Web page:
· Local education authorities and teachers approve the school level curriculum

· High school curriculum includes history, religion, physics, chemistry, math, foreign languages, biology, psychology, and philosophy

· Evaluations are only for academics nothing involving sports

· Languages are high priority, Swedish is mandatory

· Compulsory school age is 7
Assessment What makes Finland so successful with their education system and their children's test results rankings could be due to their unique assessment strategy.
Taylor (2012) stated in the New York Times that " They rarely take exams or do homework until they are well into their teens."
Without the added pressure of test taking and hours completing their homework when they get home from school, it seems that this strategy gives the children an opportunity to enjoy what they are learning without the pressure of being tested on everything.
Even though this strategy goes against the assessment methods of other countries, this is successful for a reason and they are not defining their student's intelligence based on score results at such an early age.
Finland's Education has been prove to be competitive and one of quality.
They work it out with assessment tools as established by the Act for Comprehensive Education.
These tools of assessment have a task, and a principle.
They promote the teaching of self-assessments to students.
Students and teachers work as collaborators of the learning and knowledge development process inside the classroom and outside of it.
The idea of teaching self-assessment to our students is to provide with skill that will aid them organize their ideas and set goals they want to accomplish at small and long terms. By: Saybl Hardin, Rachel Ferris Schank, Alexis Colon, Tracy Bullett Moore, and Tracy Obuchowski Finland's Educational System References http://finland.fi/Public/default.aspx?contentid=190181 Casteres, Remi. (2010, May 20). Ecoles. Limitations of the Finnish educational system. Retrieved from http://ecoles.alternative-democratique.org/Limitations-of-the-Finnish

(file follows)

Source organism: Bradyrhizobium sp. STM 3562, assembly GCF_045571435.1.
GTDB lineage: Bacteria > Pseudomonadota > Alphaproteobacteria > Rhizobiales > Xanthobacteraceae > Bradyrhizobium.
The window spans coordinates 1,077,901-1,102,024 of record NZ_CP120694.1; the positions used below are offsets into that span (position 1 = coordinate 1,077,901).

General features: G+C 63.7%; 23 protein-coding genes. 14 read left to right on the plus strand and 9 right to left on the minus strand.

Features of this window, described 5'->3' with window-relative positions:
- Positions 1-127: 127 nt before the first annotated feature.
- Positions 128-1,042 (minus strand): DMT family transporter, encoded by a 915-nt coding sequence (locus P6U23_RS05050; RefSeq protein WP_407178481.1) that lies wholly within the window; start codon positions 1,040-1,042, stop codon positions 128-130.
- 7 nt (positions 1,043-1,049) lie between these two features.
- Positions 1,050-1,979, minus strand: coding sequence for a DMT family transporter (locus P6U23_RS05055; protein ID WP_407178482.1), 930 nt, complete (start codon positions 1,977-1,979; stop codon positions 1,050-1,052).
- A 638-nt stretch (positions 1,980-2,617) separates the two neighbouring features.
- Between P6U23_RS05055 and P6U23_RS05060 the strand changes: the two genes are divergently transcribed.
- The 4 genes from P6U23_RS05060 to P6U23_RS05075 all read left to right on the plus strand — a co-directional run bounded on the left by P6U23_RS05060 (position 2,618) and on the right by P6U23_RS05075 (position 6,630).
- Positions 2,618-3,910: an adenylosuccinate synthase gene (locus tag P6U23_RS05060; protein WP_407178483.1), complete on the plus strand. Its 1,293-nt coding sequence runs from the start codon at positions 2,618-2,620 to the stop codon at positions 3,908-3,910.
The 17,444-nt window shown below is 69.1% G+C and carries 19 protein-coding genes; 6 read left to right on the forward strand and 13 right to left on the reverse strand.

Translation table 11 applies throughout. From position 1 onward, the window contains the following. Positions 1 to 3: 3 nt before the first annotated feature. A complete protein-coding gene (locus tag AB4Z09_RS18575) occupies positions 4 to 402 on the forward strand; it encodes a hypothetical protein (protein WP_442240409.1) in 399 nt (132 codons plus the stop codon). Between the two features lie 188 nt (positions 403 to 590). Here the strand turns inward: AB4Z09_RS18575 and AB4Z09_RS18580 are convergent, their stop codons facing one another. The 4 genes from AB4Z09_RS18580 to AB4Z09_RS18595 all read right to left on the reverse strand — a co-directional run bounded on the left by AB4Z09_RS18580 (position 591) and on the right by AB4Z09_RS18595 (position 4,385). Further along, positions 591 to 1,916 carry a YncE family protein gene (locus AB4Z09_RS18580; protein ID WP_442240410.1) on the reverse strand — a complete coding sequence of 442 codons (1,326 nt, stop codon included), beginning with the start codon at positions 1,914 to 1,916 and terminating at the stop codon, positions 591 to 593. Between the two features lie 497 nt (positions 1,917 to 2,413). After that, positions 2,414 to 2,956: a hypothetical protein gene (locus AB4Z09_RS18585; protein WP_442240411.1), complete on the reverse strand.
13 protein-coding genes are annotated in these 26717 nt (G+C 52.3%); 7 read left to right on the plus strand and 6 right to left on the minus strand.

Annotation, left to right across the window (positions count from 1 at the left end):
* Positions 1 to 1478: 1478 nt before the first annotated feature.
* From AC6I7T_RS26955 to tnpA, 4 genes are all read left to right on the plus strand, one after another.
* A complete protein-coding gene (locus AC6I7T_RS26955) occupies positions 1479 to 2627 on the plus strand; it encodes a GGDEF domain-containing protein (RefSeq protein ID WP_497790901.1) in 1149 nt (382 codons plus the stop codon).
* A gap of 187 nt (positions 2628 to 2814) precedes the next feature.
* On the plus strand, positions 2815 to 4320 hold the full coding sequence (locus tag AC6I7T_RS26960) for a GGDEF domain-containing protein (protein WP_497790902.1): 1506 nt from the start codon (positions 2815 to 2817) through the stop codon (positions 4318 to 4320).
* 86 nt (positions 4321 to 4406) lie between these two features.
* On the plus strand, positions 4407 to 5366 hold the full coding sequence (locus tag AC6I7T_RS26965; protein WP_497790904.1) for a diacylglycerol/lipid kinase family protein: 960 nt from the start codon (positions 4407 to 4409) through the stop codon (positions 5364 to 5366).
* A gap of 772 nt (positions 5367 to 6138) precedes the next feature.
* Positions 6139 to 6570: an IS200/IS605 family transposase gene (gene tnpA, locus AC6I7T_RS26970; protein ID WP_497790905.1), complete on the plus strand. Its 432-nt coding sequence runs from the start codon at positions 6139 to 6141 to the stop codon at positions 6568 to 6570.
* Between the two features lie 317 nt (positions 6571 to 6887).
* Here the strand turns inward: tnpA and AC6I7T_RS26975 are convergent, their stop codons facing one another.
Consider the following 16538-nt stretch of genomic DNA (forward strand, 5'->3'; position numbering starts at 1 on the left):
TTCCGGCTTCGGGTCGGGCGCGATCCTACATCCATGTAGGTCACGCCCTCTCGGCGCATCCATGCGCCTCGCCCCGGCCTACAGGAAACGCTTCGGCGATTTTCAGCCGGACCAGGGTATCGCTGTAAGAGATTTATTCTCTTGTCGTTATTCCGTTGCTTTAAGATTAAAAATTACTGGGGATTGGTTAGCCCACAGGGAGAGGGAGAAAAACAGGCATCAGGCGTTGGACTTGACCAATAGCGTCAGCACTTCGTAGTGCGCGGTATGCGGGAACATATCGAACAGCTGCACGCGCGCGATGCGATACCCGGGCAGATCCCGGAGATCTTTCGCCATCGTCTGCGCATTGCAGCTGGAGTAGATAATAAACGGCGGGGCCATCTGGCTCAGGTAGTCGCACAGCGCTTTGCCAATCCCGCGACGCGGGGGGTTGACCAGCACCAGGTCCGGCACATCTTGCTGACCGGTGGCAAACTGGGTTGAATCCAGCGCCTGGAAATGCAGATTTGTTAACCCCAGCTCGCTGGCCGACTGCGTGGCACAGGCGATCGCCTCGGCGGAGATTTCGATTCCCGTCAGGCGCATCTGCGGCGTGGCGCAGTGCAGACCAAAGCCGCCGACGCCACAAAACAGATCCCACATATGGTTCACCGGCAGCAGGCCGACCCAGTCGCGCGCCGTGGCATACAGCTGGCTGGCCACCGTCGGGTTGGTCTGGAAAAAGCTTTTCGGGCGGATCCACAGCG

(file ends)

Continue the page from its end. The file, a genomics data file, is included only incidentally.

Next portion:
Central Intelligence Agency. (2013, Jan 8). Finland. World Fact Book. Retrieved from https://www.cia.gov/library/publications/the-world-factbook/geos/fi.html#top
Downey, M. (2012, Jan 30). The finnish success story: Lessons ignored. The Atlanta Journal - Constitution. Retrieved from http://search.proquest.com/docview/918557006?accountid=35812
Franko, A. (2011). Finnish lessons: What can the world learn from educational change in finland? CEPS Journal : Center for Educational Policy Studies Journal, 1(3), 167-170. Retrieved from http://search.proquest.com/docview/1095116382?accountid=35812
Freeman, A. (2012, August). Finland’s Education System: 10 Surprising Facts That Americans Shouldn’t Ignore. Take Part. Retrieved from http://www.takepart.com/
Hancock, L. (2011, September). Why Are Finland's Schools Successful? Smithsonian. Retrieved from http://www.smithsonianmag.com/
Korpella, S. (2010). Religion lessons support kids’ identities. Retrieved from http://finland.fi/Public/default.aspx?contentid=190181
Ministry of Education and Culture (2009). Finland. The Results of PISA 2000, 2003, 2009. Retrieved from http://www.minedu.fi/pisa/2009.html?lang=en
Partanen, A. (2012, March). Finland's superior schools focus on cooperation, equity . CCPA Monitor, 18(9).
Pöllänen, I. (2012). Finland: Perhaps the World's Best Education System. Skipping Stones, 24(4), 20
Sahlberg, P. (2011). Lessons from Finland. American Educator, 35(2), 34+
Taylor, A. (2012, November 27). System is the best in the world. New York Times. Retrieved from http://www.businessinsider.com/finlands-education-system-best-in-world-2012-11?op=1 Notes See notes attached.